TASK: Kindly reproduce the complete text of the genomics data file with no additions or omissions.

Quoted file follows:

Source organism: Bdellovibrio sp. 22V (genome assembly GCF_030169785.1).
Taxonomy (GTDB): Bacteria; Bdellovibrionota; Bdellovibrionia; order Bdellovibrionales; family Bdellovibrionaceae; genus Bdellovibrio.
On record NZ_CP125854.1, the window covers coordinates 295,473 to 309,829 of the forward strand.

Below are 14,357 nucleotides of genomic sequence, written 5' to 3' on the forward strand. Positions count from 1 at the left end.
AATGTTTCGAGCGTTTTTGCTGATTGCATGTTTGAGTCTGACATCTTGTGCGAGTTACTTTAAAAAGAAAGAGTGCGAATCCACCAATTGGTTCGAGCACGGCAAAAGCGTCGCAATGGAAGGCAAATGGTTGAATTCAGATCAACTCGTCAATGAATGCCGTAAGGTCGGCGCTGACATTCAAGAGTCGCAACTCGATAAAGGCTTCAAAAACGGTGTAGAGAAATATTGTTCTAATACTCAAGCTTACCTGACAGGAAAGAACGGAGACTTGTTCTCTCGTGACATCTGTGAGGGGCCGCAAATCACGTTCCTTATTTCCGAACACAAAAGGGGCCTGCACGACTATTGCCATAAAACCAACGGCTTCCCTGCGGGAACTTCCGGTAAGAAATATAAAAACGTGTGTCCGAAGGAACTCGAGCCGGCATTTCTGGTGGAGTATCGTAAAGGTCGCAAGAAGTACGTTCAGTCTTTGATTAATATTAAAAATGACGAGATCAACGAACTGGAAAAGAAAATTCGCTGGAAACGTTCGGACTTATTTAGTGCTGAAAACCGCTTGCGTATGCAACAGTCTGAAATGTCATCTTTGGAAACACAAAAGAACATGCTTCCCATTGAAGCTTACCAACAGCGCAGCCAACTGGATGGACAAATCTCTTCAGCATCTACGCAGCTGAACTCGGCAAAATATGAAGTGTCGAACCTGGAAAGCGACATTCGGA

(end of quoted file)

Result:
Source organism: Bdellovibrio sp. 22V (genome assembly GCF_030169785.1).
Taxonomy (GTDB): Bacteria; Bdellovibrionota; Bdellovibrionia; order Bdellovibrionales; family Bdellovibrionaceae; genus Bdellovibrio.
On record NZ_CP125854.1, the window covers coordinates 295,473 to 309,829 of the forward strand.

Below are 14,357 nucleotides of genomic sequence, written 5' to 3' on the forward strand. Positions count from 1 at the left end.
AATGTTTCGAGCGTTTTTGCTGATTGCATGTTTGAGTCTGACATCTTGTGCGAGTTACTTTAAAAAGAAAGAGTGCGAATCCACCAATTGGTTCGAGCACGGCAAAAGCGTCGCAATGGAAGGCAAATGGTTGAATTCAGATCAACTCGTCAATGAATGCCGTAAGGTCGGCGCTGACATTCAAGAGTCGCAACTCGATAAAGGCTTCAAAAACGGTGTAGAGAAATATTGTTCTAATACTCAAGCTTACCTGACAGGAAAGAACGGAGACTTGTTCTCTCGTGACATCTGTGAGGGGCCGCAAATCACGTTCCTTATTTCCGAACACAAAAGGGGCCTGCACGACTATTGCCATAAAACCAACGGCTTCCCTGCGGGAACTTCCGGTAAGAAATATAAAAACGTGTGTCCGAAGGAACTCGAGCCGGCATTTCTGGTGGAGTATCGTAAAGGTCGCAAGAAGTACGTTCAGTCTTTGATTAATATTAAAAATGACGAGATCAACGAACTGGAAAAGAAAATTCGCTGGAAACGTTCGGACTTATTTAGTGCTGAAAACCGCTTGCGTATGCAACAGTCTGAAATGTCATCTTTGGAAACACAAAAGAACATGCTTCCCATTGAAGCTTACCAACAGCGCAGCCAACTGGATGGACAAATCTCTTCAGCATCTACGCAGCTGAACTCGGCAAAATATGAAGTGTCGAACCTGGAAAGCGACATTCGGA